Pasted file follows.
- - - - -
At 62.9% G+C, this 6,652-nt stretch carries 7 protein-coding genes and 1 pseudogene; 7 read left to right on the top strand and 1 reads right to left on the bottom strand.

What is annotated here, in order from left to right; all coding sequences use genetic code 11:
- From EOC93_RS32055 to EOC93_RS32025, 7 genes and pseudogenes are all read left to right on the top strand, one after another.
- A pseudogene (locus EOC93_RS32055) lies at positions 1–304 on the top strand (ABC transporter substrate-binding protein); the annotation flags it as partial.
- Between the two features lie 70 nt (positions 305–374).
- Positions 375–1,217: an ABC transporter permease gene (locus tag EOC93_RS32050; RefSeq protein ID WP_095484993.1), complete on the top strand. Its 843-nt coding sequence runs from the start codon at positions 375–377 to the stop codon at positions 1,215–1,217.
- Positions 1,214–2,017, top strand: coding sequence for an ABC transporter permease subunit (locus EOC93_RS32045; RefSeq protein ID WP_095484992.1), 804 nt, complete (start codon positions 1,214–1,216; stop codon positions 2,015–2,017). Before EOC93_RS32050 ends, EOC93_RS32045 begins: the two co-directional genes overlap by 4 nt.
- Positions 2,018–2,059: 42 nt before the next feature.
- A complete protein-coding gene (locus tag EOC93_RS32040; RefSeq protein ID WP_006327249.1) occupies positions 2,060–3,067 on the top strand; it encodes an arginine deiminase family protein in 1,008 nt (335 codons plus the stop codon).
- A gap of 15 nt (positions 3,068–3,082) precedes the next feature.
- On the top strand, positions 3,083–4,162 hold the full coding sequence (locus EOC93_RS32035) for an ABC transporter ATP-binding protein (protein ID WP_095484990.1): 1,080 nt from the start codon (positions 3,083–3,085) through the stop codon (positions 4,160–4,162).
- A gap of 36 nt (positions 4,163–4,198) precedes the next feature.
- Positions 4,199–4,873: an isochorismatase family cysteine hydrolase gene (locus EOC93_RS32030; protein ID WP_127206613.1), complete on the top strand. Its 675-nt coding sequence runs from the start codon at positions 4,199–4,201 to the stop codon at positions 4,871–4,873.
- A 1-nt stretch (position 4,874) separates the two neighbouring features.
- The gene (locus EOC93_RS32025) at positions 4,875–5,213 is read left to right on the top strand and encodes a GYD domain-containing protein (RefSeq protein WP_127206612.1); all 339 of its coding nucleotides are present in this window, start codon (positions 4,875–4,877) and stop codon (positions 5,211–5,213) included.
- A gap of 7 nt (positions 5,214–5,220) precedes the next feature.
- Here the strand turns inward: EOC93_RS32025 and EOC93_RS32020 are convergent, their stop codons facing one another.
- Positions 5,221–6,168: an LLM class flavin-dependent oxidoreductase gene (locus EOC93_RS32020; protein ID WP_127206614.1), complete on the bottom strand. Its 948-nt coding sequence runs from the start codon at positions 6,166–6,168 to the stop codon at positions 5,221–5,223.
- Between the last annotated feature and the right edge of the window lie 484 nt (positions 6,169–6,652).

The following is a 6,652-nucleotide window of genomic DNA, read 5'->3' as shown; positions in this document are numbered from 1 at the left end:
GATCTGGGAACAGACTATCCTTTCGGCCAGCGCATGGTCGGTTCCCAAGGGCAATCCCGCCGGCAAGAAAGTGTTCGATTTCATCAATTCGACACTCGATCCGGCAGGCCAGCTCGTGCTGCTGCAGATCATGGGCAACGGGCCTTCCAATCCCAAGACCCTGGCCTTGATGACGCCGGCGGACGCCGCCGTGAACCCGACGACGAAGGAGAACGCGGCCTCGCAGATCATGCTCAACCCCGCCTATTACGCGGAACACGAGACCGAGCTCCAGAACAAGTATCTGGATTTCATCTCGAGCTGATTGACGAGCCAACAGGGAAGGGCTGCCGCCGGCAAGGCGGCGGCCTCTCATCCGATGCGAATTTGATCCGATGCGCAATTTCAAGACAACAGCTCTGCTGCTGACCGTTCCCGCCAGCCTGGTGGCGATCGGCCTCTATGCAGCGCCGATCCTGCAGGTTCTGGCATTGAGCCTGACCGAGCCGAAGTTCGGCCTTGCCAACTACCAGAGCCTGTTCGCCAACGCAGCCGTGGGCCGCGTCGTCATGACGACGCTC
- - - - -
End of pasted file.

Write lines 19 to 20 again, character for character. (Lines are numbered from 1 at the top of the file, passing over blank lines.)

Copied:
- Between the last annotated feature and the right edge of the window lie 484 nt (positions 6,169–6,652).

The following is a 6,652-nucleotide window of genomic DNA, read 5'->3' as shown; positions in this document are numbered from 1 at the left end: